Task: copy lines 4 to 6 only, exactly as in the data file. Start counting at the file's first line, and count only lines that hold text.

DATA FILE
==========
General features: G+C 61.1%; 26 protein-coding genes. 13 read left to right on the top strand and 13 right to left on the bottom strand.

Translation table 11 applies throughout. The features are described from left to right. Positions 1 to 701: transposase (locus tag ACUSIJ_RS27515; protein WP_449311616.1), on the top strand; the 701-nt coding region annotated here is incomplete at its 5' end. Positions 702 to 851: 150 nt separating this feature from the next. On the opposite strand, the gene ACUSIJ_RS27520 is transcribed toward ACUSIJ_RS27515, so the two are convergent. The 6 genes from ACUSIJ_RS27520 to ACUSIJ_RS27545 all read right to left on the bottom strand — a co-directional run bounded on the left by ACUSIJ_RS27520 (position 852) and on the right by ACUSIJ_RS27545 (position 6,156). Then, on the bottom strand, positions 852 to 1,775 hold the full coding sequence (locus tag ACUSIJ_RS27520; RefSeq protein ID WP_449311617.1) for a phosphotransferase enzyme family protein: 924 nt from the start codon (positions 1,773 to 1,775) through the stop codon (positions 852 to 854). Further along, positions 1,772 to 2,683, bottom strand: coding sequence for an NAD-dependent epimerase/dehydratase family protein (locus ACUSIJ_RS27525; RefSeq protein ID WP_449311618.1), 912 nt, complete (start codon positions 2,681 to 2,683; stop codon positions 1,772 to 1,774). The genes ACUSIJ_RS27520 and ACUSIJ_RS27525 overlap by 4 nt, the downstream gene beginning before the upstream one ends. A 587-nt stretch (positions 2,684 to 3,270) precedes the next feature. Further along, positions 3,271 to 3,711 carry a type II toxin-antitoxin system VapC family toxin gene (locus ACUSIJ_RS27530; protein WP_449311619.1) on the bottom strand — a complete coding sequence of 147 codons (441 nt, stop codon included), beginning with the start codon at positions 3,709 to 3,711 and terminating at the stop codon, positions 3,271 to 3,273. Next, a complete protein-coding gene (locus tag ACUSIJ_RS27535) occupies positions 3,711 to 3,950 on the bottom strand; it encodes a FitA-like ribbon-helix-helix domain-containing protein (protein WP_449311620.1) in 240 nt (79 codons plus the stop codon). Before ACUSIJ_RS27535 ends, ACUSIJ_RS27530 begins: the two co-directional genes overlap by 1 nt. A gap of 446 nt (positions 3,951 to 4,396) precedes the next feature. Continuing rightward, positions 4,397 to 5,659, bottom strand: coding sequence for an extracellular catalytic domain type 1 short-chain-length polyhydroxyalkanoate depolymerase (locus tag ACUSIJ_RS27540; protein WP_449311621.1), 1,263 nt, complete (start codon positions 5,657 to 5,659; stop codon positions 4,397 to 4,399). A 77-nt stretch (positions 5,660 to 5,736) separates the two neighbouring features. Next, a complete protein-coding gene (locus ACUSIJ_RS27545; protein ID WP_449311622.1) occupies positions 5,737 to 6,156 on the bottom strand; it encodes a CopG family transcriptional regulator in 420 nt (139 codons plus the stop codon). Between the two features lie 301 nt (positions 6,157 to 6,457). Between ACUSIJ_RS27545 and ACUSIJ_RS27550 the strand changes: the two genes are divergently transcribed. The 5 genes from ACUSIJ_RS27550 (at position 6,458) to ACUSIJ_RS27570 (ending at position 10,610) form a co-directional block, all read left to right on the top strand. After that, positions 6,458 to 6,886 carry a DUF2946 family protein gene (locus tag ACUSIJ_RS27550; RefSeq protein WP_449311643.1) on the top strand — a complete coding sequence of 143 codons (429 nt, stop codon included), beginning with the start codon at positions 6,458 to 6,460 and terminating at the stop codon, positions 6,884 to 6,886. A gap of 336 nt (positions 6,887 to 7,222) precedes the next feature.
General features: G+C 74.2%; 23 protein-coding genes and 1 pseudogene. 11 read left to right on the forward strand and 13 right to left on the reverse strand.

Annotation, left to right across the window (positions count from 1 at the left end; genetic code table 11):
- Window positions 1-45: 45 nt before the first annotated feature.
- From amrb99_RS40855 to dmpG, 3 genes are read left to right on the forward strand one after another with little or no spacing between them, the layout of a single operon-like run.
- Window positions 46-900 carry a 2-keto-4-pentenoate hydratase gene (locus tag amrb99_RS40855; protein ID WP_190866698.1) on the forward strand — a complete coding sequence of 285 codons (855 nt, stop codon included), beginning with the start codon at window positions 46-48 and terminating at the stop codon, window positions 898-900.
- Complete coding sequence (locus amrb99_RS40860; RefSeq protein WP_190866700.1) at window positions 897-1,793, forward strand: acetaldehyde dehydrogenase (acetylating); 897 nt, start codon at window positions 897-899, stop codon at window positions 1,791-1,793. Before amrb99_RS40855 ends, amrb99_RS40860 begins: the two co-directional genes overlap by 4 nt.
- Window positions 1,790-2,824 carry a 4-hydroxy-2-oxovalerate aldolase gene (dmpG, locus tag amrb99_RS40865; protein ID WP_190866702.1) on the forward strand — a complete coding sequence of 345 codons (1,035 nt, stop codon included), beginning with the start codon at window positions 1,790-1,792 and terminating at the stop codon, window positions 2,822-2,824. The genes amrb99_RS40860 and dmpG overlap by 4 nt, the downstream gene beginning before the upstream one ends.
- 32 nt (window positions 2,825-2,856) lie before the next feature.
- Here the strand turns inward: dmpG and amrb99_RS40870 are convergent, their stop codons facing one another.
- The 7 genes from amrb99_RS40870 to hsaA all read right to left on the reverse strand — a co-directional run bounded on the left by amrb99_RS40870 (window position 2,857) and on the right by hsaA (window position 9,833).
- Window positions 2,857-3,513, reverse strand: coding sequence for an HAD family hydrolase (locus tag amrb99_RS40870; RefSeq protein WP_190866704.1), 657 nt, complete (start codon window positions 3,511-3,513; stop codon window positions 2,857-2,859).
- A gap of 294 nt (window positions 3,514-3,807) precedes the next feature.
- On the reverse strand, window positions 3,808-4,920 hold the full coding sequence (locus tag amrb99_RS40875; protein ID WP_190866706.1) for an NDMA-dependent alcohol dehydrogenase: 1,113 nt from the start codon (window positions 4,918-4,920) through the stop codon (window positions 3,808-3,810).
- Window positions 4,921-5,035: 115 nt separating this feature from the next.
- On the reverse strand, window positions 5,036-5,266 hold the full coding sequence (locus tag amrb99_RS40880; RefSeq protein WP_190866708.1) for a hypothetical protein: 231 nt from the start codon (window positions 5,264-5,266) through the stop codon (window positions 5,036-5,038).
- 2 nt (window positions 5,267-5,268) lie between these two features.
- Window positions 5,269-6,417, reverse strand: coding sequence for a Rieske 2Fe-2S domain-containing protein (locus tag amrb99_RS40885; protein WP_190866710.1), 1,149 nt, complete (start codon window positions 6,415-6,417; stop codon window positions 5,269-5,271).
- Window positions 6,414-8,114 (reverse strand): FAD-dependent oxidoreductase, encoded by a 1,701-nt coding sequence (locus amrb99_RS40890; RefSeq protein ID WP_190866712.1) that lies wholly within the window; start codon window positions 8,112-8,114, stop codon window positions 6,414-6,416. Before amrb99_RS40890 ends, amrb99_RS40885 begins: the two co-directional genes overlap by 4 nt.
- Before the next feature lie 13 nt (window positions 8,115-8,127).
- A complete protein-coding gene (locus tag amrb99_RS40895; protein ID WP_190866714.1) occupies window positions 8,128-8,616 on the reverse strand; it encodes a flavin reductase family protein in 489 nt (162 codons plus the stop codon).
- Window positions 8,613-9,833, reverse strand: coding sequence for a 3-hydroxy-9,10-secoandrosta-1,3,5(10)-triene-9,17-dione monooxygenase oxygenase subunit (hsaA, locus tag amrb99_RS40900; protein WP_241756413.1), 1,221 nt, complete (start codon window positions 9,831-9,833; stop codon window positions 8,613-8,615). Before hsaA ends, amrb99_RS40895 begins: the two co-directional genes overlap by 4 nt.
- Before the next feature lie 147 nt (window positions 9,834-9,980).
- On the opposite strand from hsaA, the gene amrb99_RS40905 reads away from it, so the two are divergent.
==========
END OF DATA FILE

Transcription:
Annotation, left to right across the window (positions count from 1 at the left end; genetic code table 11):
- Window positions 1-45: 45 nt before the first annotated feature.
- From amrb99_RS40855 to dmpG, 3 genes are read left to right on the forward strand one after another with little or no spacing between them, the layout of a single operon-like run.